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Conceptualizing the Autism Spectrum in Terms of Natural Selection and Behavioral Ecology: The Solitary Forager Hypothesis:

Conceptualizing the Autism Spectrum in Terms of Natural Selection and Behavioral Ecology: The... This article reviews etiological and comparative evidence supporting the hypothesis that some genes associated with the autism spectrum were naturally selected and represent the adaptive benefits of being cognitively suited for solitary foraging. People on the autism spectrum are conceptualized here as ecologically competent individuals that could have been adept at learning and implementing hunting and gathering skills in the ancestral environment. Upon independence from their mothers, individuals on the autism spectrum may have been psychologically predisposed toward a different life-history strategy, common among mammals and even some primates, to hunt and gather primarily on their own. Many of the behavioral and cognitive tendencies that autistic individuals exhibit are viewed here as adaptations that would have complemented a solitary lifestyle. For example, the obsessive, repetitive and systemizing tendencies in autism, which can be mistakenly applied toward activities such as block stacking today, may have been focused by hunger and thirst toward successful food procurement in the ancestral past. Both solitary mammals and autistic individuals are low on measures of gregariousness, socialization, direct gazing, eye contact, facial expression, facial recognition, emotional engagement, affiliative need and other social behaviors. The evolution of the neurological tendencies in solitary species that predispose them toward being introverted and reclusive may hold important clues for the evolution of the autism spectrum and the natural selection of autism genes. Solitary animals are thought to eschew unnecessary social contact as part of a foraging strategy often due to scarcity and wide dispersal of food in their native environments. It is thought that the human ancestral environment was often nutritionally sparse as well, and this may have driven human parties to periodically disband. Inconsistencies in group size must have led to inconsistencies in the manner in which natural selection fashioned the social minds of humans, which in turn may well be responsible for the large variation in social abilities seen in human populations. This article emphasizes that individuals on the autism spectrum may have only been partially solitary, that natural selection may have only favored subclinical autistic traits and that the most severe cases of autism may be due to assortative mating. http://www.deepdyve.com/assets/images/DeepDyve-Logo-lg.png Evolutionary Psychology SAGE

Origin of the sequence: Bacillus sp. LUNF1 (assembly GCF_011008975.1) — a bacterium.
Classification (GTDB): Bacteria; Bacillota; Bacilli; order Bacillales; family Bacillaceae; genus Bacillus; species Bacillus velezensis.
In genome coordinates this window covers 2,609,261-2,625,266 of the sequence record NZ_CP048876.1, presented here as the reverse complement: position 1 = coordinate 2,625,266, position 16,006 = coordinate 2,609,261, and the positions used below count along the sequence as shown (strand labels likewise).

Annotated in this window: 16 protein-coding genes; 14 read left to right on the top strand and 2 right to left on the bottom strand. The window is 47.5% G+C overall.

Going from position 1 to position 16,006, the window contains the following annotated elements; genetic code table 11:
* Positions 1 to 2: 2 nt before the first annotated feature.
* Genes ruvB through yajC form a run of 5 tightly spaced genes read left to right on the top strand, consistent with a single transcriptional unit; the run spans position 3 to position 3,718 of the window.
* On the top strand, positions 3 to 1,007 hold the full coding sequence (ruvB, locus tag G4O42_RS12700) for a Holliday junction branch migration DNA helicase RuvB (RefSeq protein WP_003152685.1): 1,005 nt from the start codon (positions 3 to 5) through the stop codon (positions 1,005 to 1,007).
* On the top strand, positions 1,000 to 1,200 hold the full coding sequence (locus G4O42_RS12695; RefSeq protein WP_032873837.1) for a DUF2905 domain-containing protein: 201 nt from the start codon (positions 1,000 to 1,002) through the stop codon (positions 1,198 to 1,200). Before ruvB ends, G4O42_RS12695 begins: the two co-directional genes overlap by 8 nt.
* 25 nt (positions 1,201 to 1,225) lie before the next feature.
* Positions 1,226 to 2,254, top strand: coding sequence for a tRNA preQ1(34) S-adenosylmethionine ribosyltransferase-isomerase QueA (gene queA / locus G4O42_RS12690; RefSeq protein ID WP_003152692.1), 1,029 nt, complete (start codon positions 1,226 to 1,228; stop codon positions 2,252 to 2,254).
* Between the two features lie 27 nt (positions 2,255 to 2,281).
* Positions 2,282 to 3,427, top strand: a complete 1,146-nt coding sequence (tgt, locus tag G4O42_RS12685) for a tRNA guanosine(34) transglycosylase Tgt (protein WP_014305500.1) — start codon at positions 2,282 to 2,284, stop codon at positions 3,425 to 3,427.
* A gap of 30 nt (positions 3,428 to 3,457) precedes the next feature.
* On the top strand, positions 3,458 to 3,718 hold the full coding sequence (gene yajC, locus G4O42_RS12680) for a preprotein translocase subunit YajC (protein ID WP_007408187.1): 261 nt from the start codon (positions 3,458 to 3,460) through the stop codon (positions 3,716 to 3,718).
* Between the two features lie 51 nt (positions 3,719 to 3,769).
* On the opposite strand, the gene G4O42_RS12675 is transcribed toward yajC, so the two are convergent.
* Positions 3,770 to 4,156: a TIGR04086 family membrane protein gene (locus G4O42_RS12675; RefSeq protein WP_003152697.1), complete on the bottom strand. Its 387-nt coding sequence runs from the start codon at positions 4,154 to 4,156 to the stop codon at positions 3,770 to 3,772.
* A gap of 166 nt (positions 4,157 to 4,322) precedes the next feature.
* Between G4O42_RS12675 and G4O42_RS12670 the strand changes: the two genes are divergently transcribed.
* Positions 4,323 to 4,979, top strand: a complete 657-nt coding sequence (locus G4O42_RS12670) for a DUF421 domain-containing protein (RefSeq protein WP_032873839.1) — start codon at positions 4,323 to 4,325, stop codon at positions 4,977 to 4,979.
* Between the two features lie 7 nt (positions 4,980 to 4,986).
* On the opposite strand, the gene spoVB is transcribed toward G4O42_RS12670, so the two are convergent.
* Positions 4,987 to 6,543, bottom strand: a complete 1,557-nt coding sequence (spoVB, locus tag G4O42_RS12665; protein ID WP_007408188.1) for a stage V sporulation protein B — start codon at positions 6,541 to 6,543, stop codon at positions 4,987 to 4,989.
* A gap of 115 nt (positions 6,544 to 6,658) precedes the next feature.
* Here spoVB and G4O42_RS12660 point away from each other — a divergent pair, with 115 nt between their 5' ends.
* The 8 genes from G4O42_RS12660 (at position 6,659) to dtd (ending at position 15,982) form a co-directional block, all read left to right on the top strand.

Conceptualizing the Autism Spectrum in Terms of Natural Selection and Behavioral Ecology: The Solitary Forager Hypothesis:

Evolutionary Psychology , Volume 9 (2): 1 – Apr 1, 2011
32 pages

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Publisher
SAGE
Copyright
Copyright © 2022 by SAGE Publications Inc., unless otherwise noted. Manuscript content on this site is licensed under Creative Commons Licenses
ISSN
1474-7049
eISSN
1474-7049
DOI
10.1177/147470491100900209
Publisher site
See Article on Publisher Site

Abstract

This article reviews etiological and comparative evidence supporting the hypothesis that some genes associated with the autism spectrum were naturally selected and represent the adaptive benefits of being cognitively suited for solitary foraging. People on the autism spectrum are conceptualized here as ecologically competent individuals that could have been adept at learning and implementing hunting and gathering skills in the ancestral environment. Upon independence from their mothers, individuals on the autism spectrum may have been psychologically predisposed toward a different life-history strategy, common among mammals and even some primates, to hunt and gather primarily on their own. Many of the behavioral and cognitive tendencies that autistic individuals exhibit are viewed here as adaptations that would have complemented a solitary lifestyle. For example, the obsessive, repetitive and systemizing tendencies in autism, which can be mistakenly applied toward activities such as block stacking today, may have been focused by hunger and thirst toward successful food procurement in the ancestral past. Both solitary mammals and autistic individuals are low on measures of gregariousness, socialization, direct gazing, eye contact, facial expression, facial recognition, emotional engagement, affiliative need and other social behaviors. The evolution of the neurological tendencies in solitary species that predispose them toward being introverted and reclusive may hold important clues for the evolution of the autism spectrum and the natural selection of autism genes. Solitary animals are thought to eschew unnecessary social contact as part of a foraging strategy often due to scarcity and wide dispersal of food in their native environments. It is thought that the human ancestral environment was often nutritionally sparse as well, and this may have driven human parties to periodically disband. Inconsistencies in group size must have led to inconsistencies in the manner in which natural selection fashioned the social minds of humans, which in turn may well be responsible for the large variation in social abilities seen in human populations. This article emphasizes that individuals on the autism spectrum may have only been partially solitary, that natural selection may have only favored subclinical autistic traits and that the most severe cases of autism may be due to assortative mating.

Journal

Evolutionary PsychologySAGE

Published: Apr 1, 2011

Keywords: autism; comparative neuroscience; ecology; epidemiology; neuroethology; systemizing

References